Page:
Confusion, individuality, and personality—in other words, the unalterable realities of human history—are precisely the ingredients that Klein and Silver deny are part of the journalist’s tonic. In their effort to serve the public something free of the flavor of ideology, they are actually more ideological than those they condemn. The op-ed columnists that Silver insults are open about their attempt to persuade. Sean Hannity, who was the subject of ridicule in Klein’s inaugural post on his site, Vox, is, for all of his idiocy, less ideological than Klein, because he, at least, admits to having an ideology.
Jason Mosser concludes that Joan Didion, whether it was in her reporting on America’s involvement in the 1982 San Salvador civil war or in an examination of the lives of Cubans who immigrated to Miami, wrote in an “open-ended” style, exposing the “futile attempts to achieve ideological closure where no closure is possible.”
Tom Wolfe, author of The Electric Kool-Aid Acid Test and The Right Stuff and the leading American realist in contemporary literature, coined the term “New Journalism” after confessing that the conventions of journalism rendered him incapable of adequately capturing the events that Esquire often paid him to describe. Despite the historical ignorance of the term, and despite his well-known tendency toward self-congratulation, Wolfe was correct to boast that literary journalism brings “the writer one step closer to the absolute involvement of the reader.”
One of the greatest practitioners of participatory journalism, David Foster Wallace, came along far after the dusk of the New Journalism movement, and receives much more attention as a novelist than as a nonfiction writer. “I’m not a journalist, and I don’t pretend to be one,” Wallace once told an interviewer, but his essays on the pornography industry, talk radio, the 2000 McCain presidential campaign, and a lobster festival in Maine are among the best works of journalism in American history. Writing in an admittedly exaggerated personality, Wallace gave readers the experience of attending the AVN awards or sitting on the McCain campaign bus, as if they had a brilliant, funny, and quirky tour guide.
What Klein and Silver do not understand is that the reporting of Wallace reaches closer to the elusive cliff edge of meaning leading to higher thought and truth than “data journalism” or “explanatory reporting” could ever attempt. Timothy Crouse, in his classic study of campaign reporting, The Boys on the Bus, makes the same point when he concludes, “It takes Mailer to tell you what it all means.” No table of facts will tell the reader what the popularity of pornography means as effectively as Wallace’s essay Big Red Son, just as no set of statistics will make sense of political conventions more profoundly than Mailer’s Miami and the Siege of Chicago.
Even if Silver continues to stun readers with prescient forecasts, as important and helpful as that remains, he will have nothing to say about the elemental fragments of human history that are not reducible to the measuring stick or the scale. “What it all means” is not quantifiable.
The storyteller is a more powerful and reliable conduit of information, truth, and insight than the statistician, because stories are what make people’s lives meaningful. Everyone’s story is different. The journalist who fails to acknowledge how the difference of his story will shape his reporting is fooling himself, or worse, trying to trick his audience.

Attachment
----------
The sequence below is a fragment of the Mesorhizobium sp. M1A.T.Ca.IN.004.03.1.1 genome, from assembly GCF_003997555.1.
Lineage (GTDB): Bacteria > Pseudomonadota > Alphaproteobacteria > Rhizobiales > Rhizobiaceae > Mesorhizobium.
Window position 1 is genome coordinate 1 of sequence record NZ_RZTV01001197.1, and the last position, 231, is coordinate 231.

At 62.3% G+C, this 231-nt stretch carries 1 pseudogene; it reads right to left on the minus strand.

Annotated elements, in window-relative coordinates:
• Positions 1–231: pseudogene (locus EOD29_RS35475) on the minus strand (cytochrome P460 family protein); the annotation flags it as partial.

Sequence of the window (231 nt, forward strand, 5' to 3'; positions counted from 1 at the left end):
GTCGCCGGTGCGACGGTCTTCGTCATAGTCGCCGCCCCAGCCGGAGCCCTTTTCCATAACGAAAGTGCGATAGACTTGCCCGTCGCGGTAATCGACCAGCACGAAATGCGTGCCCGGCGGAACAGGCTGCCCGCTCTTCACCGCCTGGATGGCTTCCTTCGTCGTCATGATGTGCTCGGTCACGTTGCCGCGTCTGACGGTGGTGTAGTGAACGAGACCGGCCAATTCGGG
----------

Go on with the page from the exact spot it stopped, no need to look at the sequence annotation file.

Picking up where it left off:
People who cannot grasp the power of story are preparing for a life of forever reaching out into the empty dark without a flashlight.
“New Journalism,” literary journalism, was an attempt to, in the words of Mailer, give reporting the “energy of art.” It was a shot, often a successful one, at demonstrating how journalism can equal the novel in its ability to plug readers into the electric surge of story.
It is for this reason that America is in desperate need of a literary journalism startup. Gifted writers and entrepreneurs should collaborate to combat the creep of big data by giving audiences an alternative of participatory storytelling. Such a startup would remind readers that no journalist, especially the one falsely claiming objectivity, is beyond bias, and that the greatest and most memorable insights are accessible through the personalized experience of a smart, honest, and involved reporter.
Most importantly, it would also reintroduce readers to the human element of experience by emphasizing individuated human reaction to experience. Neil Postman writes in his book Technopoly, which gains relevance by the minute, that American culture, alone in the world, believes and acts as if “the primary, if not the only, goal of human labor and thought is efficiency, that technical calculation is in all respects superior to human judgment.”
As America surrenders culture to technology, it loses sight of the power of imagination, becomes inescapably dull, and transforms every activity into yet another function of the machine. Klein, Silver, and the data journalism crowd are participants in the ugly process of turning life over to the machines—allowing technique to mute creativity, algorithm to silence imagination, and the quiet tick of the sophisticated mechanism to drown out the crashing thunder of the primitive heart.
Mailer, Didion, Wolfe, and others swung away at their kind with knockout blows during the contentious events of Vietnam, Watergate, and the ascendancy of Reaganism. Now, the self-proclaimed arbiters of fact are back in the ring, and until someone with Mailer’s courage, Didion’s sensitivity, or Wallace’s wit rises to the challenge, they are looking at an empty opposite corner.